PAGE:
How Do Teachers Learn to Manage Classroom Behaviour? A study of teachers' opinions about their initial training with special reference to classroom behaviour management

Frank Merrett, Kevin Wheldall*

*Corresponding author for this work

Research output: Contribution to journalArticlepeer-review

76 Citations (Scopus)

Abstract

Structured interviews were carried out with 176 secondary school teachers to elicit their views/opinions about their initial professional training and their later practical experience, with particular reference to classroom behaviour management. The results showed that the vast majority of teachers believe classroom management skills to be of major importance to them professionally. Nearly three-quarters of them were dissatisfied with the preparation in this area of professional skills provided by their initial training courses. Many thought that their colleagues spent too much time on matters of order and control and 38% thought that they, themselves, did also. Generally, they showed an interest in attending training courses in classroom behaviour management. Many felt that such training could reduce stress among teachers and might help to reduce troublesome behaviour among their pupils. Nearly all of them thought that it would be of benefit to their younger colleagues who were just beginning their careers.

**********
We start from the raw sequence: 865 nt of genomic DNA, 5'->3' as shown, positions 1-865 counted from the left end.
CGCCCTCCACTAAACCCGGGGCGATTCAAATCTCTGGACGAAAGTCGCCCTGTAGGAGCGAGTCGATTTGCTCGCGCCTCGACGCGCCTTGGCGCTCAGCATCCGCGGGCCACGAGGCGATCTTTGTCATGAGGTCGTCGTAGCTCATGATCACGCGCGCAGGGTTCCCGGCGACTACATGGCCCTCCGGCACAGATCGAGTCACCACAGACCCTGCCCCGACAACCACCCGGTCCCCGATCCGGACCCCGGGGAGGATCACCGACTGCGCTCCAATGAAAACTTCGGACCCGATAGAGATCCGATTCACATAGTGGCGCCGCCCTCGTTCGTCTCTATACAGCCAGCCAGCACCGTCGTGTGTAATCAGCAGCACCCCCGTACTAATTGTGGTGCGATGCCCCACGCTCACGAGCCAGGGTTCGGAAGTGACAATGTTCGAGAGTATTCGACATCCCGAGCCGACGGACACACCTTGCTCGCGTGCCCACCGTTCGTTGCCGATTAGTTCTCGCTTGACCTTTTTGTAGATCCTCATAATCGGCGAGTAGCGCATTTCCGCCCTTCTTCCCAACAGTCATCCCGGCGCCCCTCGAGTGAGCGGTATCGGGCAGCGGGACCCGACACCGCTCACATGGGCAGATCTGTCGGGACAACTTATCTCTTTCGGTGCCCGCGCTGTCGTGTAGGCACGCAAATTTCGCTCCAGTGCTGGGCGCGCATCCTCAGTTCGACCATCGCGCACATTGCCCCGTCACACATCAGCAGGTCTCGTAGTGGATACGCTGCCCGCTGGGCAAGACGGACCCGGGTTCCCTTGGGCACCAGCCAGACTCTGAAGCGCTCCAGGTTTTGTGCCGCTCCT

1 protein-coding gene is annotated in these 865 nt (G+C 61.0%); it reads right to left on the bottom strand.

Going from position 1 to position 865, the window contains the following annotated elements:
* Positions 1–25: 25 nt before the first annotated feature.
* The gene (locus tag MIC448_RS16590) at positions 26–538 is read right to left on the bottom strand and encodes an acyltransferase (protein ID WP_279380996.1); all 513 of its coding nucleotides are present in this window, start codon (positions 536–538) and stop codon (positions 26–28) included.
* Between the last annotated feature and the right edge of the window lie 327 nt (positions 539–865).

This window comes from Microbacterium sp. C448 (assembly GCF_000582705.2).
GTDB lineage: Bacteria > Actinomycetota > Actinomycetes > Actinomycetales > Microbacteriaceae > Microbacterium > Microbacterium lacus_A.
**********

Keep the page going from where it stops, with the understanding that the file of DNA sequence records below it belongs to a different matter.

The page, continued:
Original languageEnglish
Pages (from-to)91-106
Number of pages16
JournalEducational Studies
Volume19
Issue number1
DOIs
Publication statusPublished - 1 Jan 1993

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